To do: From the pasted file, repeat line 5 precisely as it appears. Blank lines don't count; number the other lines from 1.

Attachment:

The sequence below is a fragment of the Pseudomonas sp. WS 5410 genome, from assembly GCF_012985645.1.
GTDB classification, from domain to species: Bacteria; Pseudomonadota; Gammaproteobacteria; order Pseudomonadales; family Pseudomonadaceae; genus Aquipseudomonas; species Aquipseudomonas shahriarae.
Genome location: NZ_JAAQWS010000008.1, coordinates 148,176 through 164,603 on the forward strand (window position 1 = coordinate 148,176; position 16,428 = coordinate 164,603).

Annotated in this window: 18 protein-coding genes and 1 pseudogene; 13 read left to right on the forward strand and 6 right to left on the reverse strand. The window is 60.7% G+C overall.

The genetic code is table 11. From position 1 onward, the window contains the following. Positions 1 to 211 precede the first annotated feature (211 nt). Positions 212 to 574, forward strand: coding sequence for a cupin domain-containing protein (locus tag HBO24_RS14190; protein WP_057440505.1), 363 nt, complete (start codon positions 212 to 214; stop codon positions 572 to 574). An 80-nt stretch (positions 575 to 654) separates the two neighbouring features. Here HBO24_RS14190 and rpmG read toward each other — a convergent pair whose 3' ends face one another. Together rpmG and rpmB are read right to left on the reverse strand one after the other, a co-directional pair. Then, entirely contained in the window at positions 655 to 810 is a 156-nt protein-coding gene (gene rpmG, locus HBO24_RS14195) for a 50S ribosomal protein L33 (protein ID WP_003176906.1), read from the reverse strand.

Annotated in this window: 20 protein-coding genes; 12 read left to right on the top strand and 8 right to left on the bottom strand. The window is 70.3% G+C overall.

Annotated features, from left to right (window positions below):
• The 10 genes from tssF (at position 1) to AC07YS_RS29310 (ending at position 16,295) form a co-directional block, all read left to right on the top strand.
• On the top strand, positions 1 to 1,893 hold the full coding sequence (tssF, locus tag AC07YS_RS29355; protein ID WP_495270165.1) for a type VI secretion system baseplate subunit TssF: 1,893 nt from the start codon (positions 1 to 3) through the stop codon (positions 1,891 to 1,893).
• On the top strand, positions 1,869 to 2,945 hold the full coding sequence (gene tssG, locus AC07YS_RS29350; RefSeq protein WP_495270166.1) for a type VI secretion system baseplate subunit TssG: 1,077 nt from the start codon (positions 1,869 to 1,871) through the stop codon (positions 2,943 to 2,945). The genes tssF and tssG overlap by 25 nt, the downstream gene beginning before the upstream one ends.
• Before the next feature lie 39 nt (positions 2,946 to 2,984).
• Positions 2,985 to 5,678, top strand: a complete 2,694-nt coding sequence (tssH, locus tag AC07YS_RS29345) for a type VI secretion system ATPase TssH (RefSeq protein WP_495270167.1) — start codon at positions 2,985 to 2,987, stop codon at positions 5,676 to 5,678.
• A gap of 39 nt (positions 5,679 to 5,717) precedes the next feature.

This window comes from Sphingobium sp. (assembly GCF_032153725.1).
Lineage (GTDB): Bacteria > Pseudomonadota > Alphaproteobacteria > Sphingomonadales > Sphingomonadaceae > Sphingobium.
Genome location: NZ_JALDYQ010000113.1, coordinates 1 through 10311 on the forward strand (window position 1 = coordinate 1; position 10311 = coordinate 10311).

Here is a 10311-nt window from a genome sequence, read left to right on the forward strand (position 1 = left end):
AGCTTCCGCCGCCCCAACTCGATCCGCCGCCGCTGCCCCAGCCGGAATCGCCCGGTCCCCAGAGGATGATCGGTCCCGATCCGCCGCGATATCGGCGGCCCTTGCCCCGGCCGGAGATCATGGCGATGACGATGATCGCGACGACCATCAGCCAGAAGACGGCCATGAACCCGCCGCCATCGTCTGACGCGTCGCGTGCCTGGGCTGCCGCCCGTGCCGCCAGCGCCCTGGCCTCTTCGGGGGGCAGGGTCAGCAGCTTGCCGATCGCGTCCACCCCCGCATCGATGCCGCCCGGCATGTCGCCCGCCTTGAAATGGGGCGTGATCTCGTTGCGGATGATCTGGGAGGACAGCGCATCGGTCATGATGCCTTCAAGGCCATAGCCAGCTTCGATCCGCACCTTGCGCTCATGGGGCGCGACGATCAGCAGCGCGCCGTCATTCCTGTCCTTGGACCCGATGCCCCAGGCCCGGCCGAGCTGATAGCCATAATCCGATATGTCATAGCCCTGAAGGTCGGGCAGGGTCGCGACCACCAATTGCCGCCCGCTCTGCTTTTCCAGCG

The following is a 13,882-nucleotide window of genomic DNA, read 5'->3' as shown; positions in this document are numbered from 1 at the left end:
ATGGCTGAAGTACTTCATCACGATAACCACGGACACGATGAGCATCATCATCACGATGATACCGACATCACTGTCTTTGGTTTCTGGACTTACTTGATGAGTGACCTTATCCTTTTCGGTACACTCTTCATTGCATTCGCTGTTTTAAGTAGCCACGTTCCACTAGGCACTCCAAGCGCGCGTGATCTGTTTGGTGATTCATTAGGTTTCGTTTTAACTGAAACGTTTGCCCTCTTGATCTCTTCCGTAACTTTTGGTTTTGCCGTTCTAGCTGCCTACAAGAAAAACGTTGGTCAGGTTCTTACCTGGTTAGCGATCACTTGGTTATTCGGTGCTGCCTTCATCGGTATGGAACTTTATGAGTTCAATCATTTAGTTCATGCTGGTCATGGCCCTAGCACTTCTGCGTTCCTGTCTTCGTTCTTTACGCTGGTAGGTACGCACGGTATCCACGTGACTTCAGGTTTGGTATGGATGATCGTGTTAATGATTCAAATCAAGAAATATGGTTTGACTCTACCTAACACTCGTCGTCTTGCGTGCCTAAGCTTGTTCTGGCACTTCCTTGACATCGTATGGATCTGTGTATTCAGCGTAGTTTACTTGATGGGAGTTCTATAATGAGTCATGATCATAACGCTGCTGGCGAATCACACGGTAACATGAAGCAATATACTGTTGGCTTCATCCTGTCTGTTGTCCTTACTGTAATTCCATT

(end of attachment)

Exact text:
The genetic code is table 11. From position 1 onward, the window contains the following. Positions 1 to 211 precede the first annotated feature (211 nt). Positions 212 to 574, forward strand: coding sequence for a cupin domain-containing protein (locus tag HBO24_RS14190; protein WP_057440505.1), 363 nt, complete (start codon positions 212 to 214; stop codon positions 572 to 574). An 80-nt stretch (positions 575 to 654) separates the two neighbouring features. Here HBO24_RS14190 and rpmG read toward each other — a convergent pair whose 3' ends face one another. Together rpmG and rpmB are read right to left on the reverse strand one after the other, a co-directional pair. Then, entirely contained in the window at positions 655 to 810 is a 156-nt protein-coding gene (gene rpmG, locus HBO24_RS14195) for a 50S ribosomal protein L33 (protein ID WP_003176906.1), read from the reverse strand.